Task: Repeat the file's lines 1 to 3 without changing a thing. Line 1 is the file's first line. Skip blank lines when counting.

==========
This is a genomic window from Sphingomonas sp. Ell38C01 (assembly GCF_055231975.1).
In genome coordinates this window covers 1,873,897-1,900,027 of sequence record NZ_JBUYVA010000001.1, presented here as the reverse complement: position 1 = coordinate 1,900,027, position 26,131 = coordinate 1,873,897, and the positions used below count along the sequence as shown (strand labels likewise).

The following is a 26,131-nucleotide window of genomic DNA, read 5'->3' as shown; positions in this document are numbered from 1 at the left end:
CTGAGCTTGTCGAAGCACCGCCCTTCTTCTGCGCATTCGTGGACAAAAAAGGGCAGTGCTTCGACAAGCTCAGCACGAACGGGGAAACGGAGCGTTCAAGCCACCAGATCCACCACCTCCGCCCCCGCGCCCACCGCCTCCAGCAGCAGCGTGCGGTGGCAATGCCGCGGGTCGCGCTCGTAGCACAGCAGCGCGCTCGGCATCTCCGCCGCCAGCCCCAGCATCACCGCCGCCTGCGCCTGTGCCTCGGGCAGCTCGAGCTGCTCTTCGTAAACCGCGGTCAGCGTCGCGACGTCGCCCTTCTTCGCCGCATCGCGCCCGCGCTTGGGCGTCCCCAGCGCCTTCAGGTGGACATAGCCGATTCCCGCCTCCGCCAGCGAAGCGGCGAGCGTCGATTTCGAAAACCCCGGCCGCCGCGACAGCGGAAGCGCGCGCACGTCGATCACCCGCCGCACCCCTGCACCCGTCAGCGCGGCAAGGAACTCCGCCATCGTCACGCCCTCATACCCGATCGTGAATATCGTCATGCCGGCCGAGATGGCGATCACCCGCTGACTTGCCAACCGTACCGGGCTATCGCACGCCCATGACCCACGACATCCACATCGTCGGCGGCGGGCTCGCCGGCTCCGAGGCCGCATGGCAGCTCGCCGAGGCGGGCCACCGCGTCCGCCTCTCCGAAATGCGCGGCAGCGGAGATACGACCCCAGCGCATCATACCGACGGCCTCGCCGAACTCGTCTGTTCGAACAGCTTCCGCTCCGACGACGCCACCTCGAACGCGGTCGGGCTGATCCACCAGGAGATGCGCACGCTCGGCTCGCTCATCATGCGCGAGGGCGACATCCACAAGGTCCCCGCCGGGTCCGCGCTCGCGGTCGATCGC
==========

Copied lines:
This is a genomic window from Sphingomonas sp. Ell38C01 (assembly GCF_055231975.1).
In genome coordinates this window covers 1,873,897-1,900,027 of sequence record NZ_JBUYVA010000001.1, presented here as the reverse complement: position 1 = coordinate 1,900,027, position 26,131 = coordinate 1,873,897, and the positions used below count along the sequence as shown (strand labels likewise).

The following is a 26,131-nucleotide window of genomic DNA, read 5'->3' as shown; positions in this document are numbered from 1 at the left end: